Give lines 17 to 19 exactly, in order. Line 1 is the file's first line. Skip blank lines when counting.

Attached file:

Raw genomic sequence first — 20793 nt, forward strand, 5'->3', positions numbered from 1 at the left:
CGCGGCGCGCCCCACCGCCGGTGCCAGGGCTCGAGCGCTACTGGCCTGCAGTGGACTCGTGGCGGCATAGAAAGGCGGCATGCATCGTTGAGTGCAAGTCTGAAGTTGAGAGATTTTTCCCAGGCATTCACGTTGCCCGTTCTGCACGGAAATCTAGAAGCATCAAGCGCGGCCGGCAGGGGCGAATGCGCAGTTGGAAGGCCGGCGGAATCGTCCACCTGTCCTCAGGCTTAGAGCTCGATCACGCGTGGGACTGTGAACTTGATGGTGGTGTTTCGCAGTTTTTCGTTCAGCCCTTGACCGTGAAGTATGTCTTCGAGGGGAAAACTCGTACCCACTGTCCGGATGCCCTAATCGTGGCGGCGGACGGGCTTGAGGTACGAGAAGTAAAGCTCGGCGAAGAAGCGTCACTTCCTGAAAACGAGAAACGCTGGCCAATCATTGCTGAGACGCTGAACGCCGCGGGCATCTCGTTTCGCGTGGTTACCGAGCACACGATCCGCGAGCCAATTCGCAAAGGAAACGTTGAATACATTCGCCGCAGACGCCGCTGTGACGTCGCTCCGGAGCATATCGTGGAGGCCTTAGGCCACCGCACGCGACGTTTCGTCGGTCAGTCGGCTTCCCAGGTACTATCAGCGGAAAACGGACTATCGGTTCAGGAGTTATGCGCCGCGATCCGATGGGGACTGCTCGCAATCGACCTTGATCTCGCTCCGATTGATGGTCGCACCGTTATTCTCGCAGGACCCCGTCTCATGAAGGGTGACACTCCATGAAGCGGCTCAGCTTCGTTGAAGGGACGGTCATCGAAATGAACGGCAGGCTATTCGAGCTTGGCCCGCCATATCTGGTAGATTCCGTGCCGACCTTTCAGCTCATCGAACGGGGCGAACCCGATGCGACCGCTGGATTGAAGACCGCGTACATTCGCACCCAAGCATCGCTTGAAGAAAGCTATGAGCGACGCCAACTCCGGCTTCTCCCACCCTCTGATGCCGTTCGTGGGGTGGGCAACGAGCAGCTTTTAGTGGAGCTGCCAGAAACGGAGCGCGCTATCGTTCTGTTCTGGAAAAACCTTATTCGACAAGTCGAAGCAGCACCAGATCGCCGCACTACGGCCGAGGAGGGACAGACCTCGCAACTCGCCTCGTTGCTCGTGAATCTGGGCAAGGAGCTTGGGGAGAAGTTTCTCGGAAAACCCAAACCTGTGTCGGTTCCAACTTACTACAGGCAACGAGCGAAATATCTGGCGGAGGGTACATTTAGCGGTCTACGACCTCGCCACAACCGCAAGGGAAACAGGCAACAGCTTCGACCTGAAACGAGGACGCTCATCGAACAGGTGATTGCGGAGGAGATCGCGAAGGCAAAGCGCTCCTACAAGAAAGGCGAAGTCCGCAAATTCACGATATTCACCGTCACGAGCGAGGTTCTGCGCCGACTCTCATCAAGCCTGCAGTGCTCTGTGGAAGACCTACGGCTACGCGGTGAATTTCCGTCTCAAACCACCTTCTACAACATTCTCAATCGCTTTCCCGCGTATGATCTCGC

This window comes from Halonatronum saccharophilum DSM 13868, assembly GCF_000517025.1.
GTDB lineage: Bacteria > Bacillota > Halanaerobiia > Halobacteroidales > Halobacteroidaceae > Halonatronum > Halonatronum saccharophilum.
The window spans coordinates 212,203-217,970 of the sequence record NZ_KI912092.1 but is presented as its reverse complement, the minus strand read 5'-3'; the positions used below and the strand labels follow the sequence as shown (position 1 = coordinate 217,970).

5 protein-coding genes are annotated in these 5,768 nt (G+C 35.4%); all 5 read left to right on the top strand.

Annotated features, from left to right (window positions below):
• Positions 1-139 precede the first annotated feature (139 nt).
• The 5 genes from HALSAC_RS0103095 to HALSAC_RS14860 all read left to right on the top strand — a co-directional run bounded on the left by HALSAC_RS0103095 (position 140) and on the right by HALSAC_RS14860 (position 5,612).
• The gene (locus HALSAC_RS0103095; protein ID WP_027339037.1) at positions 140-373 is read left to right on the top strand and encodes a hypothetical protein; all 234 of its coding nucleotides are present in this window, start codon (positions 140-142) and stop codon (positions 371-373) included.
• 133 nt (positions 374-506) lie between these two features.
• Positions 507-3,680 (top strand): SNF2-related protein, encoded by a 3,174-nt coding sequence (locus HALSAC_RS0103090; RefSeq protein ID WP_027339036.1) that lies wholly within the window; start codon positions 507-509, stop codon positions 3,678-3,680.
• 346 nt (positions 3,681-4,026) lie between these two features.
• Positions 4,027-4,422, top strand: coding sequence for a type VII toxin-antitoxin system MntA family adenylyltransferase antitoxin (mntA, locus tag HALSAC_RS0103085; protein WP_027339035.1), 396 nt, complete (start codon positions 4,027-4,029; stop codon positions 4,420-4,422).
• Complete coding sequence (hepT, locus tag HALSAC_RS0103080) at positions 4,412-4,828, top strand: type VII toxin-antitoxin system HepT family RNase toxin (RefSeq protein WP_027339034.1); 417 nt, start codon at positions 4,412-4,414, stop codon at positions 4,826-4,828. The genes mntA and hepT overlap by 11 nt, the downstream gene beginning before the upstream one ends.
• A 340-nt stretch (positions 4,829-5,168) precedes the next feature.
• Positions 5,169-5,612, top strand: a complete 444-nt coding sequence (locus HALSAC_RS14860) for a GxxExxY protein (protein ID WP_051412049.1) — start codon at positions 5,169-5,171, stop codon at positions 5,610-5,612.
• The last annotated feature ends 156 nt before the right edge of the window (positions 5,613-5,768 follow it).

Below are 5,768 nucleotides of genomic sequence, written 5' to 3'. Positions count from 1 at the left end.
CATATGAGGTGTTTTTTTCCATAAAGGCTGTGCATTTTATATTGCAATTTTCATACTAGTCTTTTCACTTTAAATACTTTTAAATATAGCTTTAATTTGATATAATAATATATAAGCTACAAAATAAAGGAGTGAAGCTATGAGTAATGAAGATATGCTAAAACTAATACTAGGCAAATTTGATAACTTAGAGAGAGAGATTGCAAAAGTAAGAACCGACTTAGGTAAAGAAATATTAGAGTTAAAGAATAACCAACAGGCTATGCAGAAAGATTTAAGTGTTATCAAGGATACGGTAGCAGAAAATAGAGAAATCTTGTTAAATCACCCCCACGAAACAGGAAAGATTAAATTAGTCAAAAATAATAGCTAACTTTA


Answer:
• Positions 5,169-5,612, top strand: a complete 444-nt coding sequence (locus HALSAC_RS14860) for a GxxExxY protein (protein ID WP_051412049.1) — start codon at positions 5,169-5,171, stop codon at positions 5,610-5,612.
• The last annotated feature ends 156 nt before the right edge of the window (positions 5,613-5,768 follow it).

Below are 5,768 nucleotides of genomic sequence, written 5' to 3'. Positions count from 1 at the left end.